Nine out of ten cats not microchipped
We’re urging pet owners to microchip their cats, after our figures reveal almost nine out of ten moggies coming into our care aren’t chipped.
By law dogs have to be microchipped, however cats do not. This makes it much more difficult to discover if they have an owner, and to reunite them.
We’re urging owners to make sure they microchip their cats, as 87 percent of cats brought into our national centres in 2017 didn't have a microchip.
Caroline Allen, the director of our London hospitals, said:
We see heartfelt stories where cats have been reunited with their owners after a few weeks, a few months or even a few years because we were able to trace them with the microchip details.
However, there are thousands of cats coming into our care with no microchip at all, or details which are not kept up-to-date, meaning there are lots of cats who are unlikely to ever see their owner again. It’s absolutely heartbreaking.
A vital action for your pet
New figures show that in 2017, 4,896 out of the 5,647 cats that came into our 17 national centres weren't microchipped.
This means only 13 percent of cats were microchipped and many of these didn't have up-to-date details recorded.
Caroline Allen added:
Not only are a lot of cats still not being chipped but during one week last summer, our London veterinary hospitals had nine cats with out-of-date microchip details making it extremely difficult to track down their owners.
Microchipping your pet is vitally important in ensuring that if anything happens to them, if they’re lost or stolen, or hit by a car, then they can be returned to you.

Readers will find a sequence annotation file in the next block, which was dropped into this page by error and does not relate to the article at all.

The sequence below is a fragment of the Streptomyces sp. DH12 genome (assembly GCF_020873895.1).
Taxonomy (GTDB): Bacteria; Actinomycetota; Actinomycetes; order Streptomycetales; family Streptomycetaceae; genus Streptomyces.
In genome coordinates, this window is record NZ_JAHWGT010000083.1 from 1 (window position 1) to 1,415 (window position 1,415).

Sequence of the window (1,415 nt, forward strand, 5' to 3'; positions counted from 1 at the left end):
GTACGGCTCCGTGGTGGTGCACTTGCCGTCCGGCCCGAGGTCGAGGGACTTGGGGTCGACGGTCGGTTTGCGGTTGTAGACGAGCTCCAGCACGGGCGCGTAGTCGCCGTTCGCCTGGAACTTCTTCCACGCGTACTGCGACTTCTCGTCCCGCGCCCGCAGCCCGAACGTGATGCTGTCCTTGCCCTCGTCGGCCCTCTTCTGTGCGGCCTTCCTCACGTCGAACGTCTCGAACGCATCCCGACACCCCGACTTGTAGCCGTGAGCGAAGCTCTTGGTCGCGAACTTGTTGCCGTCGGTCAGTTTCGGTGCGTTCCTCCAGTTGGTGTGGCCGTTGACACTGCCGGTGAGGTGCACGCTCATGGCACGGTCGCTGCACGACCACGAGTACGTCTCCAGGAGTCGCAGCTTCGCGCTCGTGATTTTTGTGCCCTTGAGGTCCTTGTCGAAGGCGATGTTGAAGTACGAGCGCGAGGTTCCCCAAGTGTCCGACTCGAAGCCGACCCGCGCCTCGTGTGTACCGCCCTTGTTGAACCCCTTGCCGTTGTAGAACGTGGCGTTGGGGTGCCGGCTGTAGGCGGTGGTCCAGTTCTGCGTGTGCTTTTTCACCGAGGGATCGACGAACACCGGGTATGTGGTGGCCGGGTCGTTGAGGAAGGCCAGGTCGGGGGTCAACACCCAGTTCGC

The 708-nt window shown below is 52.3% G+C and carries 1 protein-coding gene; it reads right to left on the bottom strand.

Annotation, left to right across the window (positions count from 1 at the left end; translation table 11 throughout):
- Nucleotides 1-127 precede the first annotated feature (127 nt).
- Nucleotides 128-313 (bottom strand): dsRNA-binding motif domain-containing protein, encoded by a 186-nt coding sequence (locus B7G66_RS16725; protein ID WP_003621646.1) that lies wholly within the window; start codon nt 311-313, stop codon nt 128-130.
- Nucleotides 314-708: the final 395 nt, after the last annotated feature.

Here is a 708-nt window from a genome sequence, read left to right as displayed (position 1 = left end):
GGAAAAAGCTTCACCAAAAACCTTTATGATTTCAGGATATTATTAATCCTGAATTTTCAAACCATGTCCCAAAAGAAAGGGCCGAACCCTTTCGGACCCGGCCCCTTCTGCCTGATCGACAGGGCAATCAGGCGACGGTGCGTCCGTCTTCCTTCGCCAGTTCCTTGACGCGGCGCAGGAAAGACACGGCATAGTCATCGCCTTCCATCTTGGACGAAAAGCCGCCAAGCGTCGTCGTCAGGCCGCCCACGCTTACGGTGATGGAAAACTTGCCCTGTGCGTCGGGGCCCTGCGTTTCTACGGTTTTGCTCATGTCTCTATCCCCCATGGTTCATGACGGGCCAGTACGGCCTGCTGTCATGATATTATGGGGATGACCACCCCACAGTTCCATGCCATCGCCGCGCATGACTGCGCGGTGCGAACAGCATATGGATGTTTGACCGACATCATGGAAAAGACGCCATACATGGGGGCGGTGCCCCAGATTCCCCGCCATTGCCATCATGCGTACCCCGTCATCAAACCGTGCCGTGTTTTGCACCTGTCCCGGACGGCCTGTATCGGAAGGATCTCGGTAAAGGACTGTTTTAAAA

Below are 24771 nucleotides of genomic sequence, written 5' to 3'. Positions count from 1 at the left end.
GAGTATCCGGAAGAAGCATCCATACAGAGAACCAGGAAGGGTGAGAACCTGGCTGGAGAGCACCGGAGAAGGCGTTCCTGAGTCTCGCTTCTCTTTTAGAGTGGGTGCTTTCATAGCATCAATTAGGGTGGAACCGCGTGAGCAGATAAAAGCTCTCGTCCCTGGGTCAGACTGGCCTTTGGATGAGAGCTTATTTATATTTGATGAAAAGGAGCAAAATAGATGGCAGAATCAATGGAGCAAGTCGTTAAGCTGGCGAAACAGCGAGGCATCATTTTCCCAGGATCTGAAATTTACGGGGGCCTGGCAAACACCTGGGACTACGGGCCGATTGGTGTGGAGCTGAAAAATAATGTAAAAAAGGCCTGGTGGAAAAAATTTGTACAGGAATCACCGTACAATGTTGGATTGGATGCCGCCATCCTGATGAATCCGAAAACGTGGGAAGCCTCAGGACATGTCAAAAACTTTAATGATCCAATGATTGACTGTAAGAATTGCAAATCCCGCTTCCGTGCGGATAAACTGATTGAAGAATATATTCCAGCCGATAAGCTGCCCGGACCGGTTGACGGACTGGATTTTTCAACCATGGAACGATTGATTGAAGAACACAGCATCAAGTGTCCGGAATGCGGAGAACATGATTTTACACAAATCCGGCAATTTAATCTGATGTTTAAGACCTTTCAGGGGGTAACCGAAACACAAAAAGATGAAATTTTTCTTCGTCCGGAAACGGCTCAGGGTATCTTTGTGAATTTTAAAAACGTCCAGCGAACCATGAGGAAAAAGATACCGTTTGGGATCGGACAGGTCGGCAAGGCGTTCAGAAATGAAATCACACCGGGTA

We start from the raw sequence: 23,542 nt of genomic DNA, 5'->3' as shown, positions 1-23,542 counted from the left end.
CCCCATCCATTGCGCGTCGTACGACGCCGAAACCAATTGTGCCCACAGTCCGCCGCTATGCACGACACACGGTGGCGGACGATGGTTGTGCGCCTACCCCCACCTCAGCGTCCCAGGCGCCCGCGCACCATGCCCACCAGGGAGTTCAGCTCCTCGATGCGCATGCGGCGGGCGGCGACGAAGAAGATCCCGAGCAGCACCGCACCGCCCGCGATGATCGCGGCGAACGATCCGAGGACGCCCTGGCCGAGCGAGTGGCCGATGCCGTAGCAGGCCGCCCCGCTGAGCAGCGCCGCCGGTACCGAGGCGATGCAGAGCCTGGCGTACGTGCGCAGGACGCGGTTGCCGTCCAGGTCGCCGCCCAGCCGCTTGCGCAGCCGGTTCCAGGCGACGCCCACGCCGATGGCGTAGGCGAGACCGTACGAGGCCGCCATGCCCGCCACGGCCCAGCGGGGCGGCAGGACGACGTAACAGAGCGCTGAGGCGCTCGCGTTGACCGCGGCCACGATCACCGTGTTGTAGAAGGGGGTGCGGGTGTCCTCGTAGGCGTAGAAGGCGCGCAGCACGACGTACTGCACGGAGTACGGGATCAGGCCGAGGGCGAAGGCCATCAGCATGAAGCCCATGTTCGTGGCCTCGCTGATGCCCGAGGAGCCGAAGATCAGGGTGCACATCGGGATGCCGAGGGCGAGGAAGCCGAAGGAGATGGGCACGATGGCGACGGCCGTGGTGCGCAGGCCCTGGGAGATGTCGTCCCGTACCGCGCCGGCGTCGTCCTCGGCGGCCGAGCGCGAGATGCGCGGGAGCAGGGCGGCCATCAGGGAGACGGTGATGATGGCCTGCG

Despite our best efforts to find an owner, the most reliable way to identify a cat is to have him or her microchipped. If the contact details are out of date the chip is completely useless so it is vitally important to tell the chip company yourself if any contact details change.
Keep your microchip up to date
Caroline Allen also said:
We see cases where we would love to reunite microchipped cats with their owner but can't because the details have not been updated.
We also find that many people don’t realise that the chip is just a number that cross references to a database. If the information on that database is old and out-of-date then the chip is useless. Telling your vet does not automatically update the details on the database, but this is something you can do yourself online.
Out of date chips can often be worse than no chips at all, as the cats then spend weeks in the cattery while we are desperately trying to chase details and send letters before we can rehome them.
Cats with no chips
Gizmo (pictured above) was found with a microchip which showed an address and number in Poland. Gizmo was straying, and poorly with diarrhoea, dehydration and a distended abdomen.
Staff believe that the owners of the cat didn't update their details when they moved to the UK. Our Putney Animal Hospital is still trying to trace an owner but have had no luck.
Harley (pictured to the right) had no microchip or collar and was found with a fractured toe. Efforts to find an owner haven't been successful and seven-year-old Harley is still at the hospital currently receiving treatment.
If you recognise Gizmo please contact our Putney Animal Hospital on 0300 123 071, or if you recognise Harley please call our Harmsworth Animal Hospital on 0300 123 0712.
Act now for your cat
We microchip every cat we rehome, and strongly recommend that every owner gets their cat microchipped and keeps the details updated.